By now, the news of the dire West Coast drought is of no surprise. It’s now entering its fourth year, and the headlines surrounding the issue underpin a steady but growing hysteria — although horror might be more apt.

In January, the governor of California declared a state of emergency and by May, mandatory water reductions of 25 percent were put into place. Stories of 0 percent snow pack circulated social media channels, and the images of parched and cracked earth play across the nightly news.

The hashtag #droughtshaming took off on social media as neighbors started ratting out less water-conscious neighbors. USA Today declared the new class war in California revolved around water, with green lawns being the target. In short, crazy times for an already crazy world.

For wildlife, the issue is not only water, but rising tension over management.

The problems of the Pacific Flyway are long and complicated, and in reality, drought, while being dominant at the moment, is only one of a more problematic list (urbanization, loss of habitat — the list goes on). Addressing them is a matter of connecting the dots and making some tough decisions and compromises.

Much of the habitat for waterfowl in the Pacific Flyway is found in the rice fields. After the crop is harvested, fields are flooded in preparation for the next crop. The combination of water and waste grain provides great habitat for migrating flocks.

However, with drought, those fields are dwindling. In 2015, only about 125,000 acres were flooded. In prior years, that number was closer to 300,000 acres.

Simultaneously, refuges are seeing cuts to the amount of water they are allocated similar to what the farmers are seeing, creating even less habitat.

On the opposite end, conditions in breeding grounds are good and record numbers of birds are flooding the system.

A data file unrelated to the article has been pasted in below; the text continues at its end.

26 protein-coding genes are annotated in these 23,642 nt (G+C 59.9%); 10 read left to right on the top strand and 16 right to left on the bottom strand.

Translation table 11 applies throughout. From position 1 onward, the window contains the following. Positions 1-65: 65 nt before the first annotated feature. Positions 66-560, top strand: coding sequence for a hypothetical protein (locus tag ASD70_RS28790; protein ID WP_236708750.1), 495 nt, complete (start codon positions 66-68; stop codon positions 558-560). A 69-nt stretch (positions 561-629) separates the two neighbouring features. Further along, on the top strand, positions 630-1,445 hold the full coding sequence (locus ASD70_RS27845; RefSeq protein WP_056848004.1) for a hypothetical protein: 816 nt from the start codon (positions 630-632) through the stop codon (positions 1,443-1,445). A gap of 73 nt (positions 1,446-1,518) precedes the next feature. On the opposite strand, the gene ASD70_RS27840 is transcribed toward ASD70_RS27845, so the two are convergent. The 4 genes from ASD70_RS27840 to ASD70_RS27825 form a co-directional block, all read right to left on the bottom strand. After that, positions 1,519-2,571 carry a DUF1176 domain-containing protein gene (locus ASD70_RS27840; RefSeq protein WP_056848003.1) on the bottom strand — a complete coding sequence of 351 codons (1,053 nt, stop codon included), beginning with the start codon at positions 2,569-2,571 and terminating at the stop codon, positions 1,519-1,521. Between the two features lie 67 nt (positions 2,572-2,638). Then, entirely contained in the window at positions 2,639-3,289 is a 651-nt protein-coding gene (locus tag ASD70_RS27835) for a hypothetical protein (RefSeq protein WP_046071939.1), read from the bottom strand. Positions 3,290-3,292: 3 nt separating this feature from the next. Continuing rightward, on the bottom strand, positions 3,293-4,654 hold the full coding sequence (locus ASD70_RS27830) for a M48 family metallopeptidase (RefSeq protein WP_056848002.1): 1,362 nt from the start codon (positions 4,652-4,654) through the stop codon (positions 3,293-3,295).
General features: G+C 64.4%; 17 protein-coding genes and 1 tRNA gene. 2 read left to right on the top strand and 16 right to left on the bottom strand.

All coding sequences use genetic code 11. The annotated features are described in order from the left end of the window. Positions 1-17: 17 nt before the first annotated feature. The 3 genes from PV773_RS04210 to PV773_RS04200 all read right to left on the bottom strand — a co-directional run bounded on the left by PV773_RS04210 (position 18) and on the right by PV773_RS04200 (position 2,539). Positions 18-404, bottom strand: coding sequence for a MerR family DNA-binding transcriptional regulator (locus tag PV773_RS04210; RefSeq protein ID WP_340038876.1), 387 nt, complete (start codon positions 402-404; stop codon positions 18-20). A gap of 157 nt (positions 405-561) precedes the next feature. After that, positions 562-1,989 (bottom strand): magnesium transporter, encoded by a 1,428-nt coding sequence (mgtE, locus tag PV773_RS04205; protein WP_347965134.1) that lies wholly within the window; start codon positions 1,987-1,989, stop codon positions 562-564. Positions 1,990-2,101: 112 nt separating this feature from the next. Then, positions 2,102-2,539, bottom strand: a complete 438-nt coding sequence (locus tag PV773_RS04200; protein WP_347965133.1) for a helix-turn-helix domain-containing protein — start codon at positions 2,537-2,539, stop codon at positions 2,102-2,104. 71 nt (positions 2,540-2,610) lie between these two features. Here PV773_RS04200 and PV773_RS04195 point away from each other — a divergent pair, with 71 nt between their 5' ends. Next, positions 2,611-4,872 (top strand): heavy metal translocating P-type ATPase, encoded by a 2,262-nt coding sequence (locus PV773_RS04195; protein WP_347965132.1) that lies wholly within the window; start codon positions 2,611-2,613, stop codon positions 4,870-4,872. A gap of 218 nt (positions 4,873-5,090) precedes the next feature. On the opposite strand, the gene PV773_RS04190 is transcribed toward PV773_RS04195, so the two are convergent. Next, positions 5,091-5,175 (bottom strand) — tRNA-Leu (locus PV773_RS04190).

Mark Biddlecomb, director of operations for the western region of Ducks Unlimited, says it’s a double-edged sword.

“We’ve got this situation where we’ve got record or near-record numbers of birds being produced. Up until this past winter, we were able to manage our way around the drought. It hasn’t really hit home until this past winter. We were really expecting to see a real downside and got these tremendous rains in the winter. And we were able to dodge a bullet. But if it continues to next year, we’re going to see it in the populations.”

He says the dip in population will come in two forms. First is disease. Less habitat means more ducks in a more concentrated area, and when there is crowding, disease breaks out. Already there have been cases of botulism, which can go through a population quickly.

The second and more insidious decline comes from body condition of birds. If they come off the rice fields in poor shape, they approach the breeding season with a lower chance of reproducing.

“If they go back skinny, they might make it back, but hens won’t be able to produce the eggs and will not be as fit,” Biddlecomb says. “The amount of breeding that will happen will be less, but that won’t show up for a year or two in noticeable numbers.”

But breeding populations are not isolated to the prairie pothole region. What many people overlook, says John Devney, vice president of U.S. Policy at Delta Waterfowl, are the breeding grounds right in California.

He says that most recent research indicates the majority of mallards — 70 percent in fact —harvested in California are produced in California. And while the state has been managed as a wintering area, considerations must be taken for the production side as well.

“It used to be quite a bit higher than that,” Devney says. “It declined to 70 percent. Last year was the lowest population estimate ever recorded on that population.”

But bolstering that breeding population means taking away from the wintering populations, which is where connecting those dots comes into focus and a trade-off must be made.

Because of increased urbanization, there are fewer nesting locations available. But because of increased demand for water, a water market has been created, meaning farmers find benefit in leaving fields fallow and selling water downstream.

“There is a water economy, a water trade being developed that’s always been there, but it’s becoming more developed,” Devney says. “The value of that water is getting so high that rice producers are making decisions to idle acres here and there and sell that water.”

Bad for wintering ducks, but good for breeding ducks.

“One of the major problems of breeding mallards is there no place for them to nest,” says Devney. “These fallow acres may be a mechanism for these pairs to get nest area established.”